Pakistan’s erasure of its own muddled history is the subject of Bani Abidi’s witty series of photographs, ‘The Ghost of Mohammad Bin Qasim’. In the nation’s attempt to create an official history, which focuses on Muslims in the subcontinent (rather than Pakistan’s geographical boundaries), the Arab general Bin Qasim (712 AD) was lauded for being the first Muslim to successfully lead a military campaign in India — even though he did little to consolidate his position.
In Abidi’s photographs, a man in Arab dress is shot at different locations in Karachi, including the mausoleum of the nation’s secular founder, Mohammad Ali Jinnah. The man is clearly Photoshopped in, deliberately so: he represents the attempt to graft a false history on to Pakistan, linking it to the Wahhabism of Saudi Arabia.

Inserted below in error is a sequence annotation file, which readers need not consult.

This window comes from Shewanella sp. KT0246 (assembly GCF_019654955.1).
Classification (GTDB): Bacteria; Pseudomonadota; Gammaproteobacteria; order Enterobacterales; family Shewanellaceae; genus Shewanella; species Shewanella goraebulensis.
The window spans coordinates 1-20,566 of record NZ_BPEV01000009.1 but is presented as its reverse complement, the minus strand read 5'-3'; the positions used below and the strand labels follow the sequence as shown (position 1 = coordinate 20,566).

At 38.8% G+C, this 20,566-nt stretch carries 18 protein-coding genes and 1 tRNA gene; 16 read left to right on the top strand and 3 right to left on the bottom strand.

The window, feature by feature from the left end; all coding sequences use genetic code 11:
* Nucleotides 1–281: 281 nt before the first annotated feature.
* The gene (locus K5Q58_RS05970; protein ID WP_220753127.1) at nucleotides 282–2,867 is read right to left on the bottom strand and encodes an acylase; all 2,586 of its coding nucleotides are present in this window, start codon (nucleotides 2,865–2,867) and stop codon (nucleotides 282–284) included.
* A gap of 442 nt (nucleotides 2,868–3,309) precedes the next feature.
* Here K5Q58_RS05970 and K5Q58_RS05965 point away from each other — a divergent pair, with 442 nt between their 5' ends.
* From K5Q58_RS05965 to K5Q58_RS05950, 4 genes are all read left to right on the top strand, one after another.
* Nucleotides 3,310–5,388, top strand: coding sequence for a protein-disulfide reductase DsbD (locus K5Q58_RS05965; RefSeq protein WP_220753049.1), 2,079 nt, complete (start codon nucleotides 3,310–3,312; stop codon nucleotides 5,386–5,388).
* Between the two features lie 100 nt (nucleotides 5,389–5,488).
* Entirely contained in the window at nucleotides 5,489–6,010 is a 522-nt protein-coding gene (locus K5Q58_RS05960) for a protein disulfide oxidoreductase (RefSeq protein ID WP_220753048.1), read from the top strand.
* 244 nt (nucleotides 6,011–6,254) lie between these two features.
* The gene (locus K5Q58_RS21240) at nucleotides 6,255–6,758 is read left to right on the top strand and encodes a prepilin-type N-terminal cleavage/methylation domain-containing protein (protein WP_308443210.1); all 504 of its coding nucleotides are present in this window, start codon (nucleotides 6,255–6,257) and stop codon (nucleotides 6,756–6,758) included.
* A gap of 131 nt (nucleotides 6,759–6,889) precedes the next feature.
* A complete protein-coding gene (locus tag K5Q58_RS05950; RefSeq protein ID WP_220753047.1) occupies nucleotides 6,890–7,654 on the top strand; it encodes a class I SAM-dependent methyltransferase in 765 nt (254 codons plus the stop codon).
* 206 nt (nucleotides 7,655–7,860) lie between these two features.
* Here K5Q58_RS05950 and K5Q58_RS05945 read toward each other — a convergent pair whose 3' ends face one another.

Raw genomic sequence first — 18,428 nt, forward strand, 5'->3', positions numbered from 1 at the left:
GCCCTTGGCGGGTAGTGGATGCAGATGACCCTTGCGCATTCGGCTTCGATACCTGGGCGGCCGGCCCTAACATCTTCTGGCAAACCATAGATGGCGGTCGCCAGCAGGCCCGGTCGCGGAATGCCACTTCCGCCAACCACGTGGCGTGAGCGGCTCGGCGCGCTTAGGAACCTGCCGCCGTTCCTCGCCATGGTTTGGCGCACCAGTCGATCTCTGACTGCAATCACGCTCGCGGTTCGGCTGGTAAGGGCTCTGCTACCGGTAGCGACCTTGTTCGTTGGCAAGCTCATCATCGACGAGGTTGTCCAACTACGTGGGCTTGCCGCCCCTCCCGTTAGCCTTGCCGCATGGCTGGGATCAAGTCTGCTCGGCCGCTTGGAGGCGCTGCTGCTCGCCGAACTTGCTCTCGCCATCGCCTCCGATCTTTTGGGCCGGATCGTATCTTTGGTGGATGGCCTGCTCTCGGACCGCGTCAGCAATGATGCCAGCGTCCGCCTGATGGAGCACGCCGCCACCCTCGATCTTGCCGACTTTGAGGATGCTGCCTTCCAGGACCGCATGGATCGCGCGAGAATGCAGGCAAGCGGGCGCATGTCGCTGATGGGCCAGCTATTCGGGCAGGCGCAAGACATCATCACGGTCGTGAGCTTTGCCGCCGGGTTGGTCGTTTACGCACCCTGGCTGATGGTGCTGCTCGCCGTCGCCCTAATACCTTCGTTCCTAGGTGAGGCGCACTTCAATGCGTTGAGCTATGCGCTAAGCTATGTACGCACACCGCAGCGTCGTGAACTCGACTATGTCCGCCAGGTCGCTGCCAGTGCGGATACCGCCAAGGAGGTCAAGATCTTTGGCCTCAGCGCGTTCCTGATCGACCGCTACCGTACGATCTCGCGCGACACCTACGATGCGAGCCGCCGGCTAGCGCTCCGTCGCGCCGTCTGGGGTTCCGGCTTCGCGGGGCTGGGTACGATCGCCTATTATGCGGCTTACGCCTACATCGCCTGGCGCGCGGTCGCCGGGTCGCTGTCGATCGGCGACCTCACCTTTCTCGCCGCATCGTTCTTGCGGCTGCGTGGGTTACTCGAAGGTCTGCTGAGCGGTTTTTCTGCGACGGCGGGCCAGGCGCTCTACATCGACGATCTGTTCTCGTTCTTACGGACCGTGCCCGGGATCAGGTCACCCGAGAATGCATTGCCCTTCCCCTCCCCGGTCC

One photograph from the work is available here, with the caption
The Boy Who Got Tired of Posing, 2006
A series of fictional photo and video narratives. At the center of each appears the symbol of Mohammad Bin Qasim, as a recurring mythological figure. Playing with the very idea of concocted history, each story lies somewhere between truth and fiction.
A Flash presentation via here (choose Works)
The Whitechapel exhibition URL.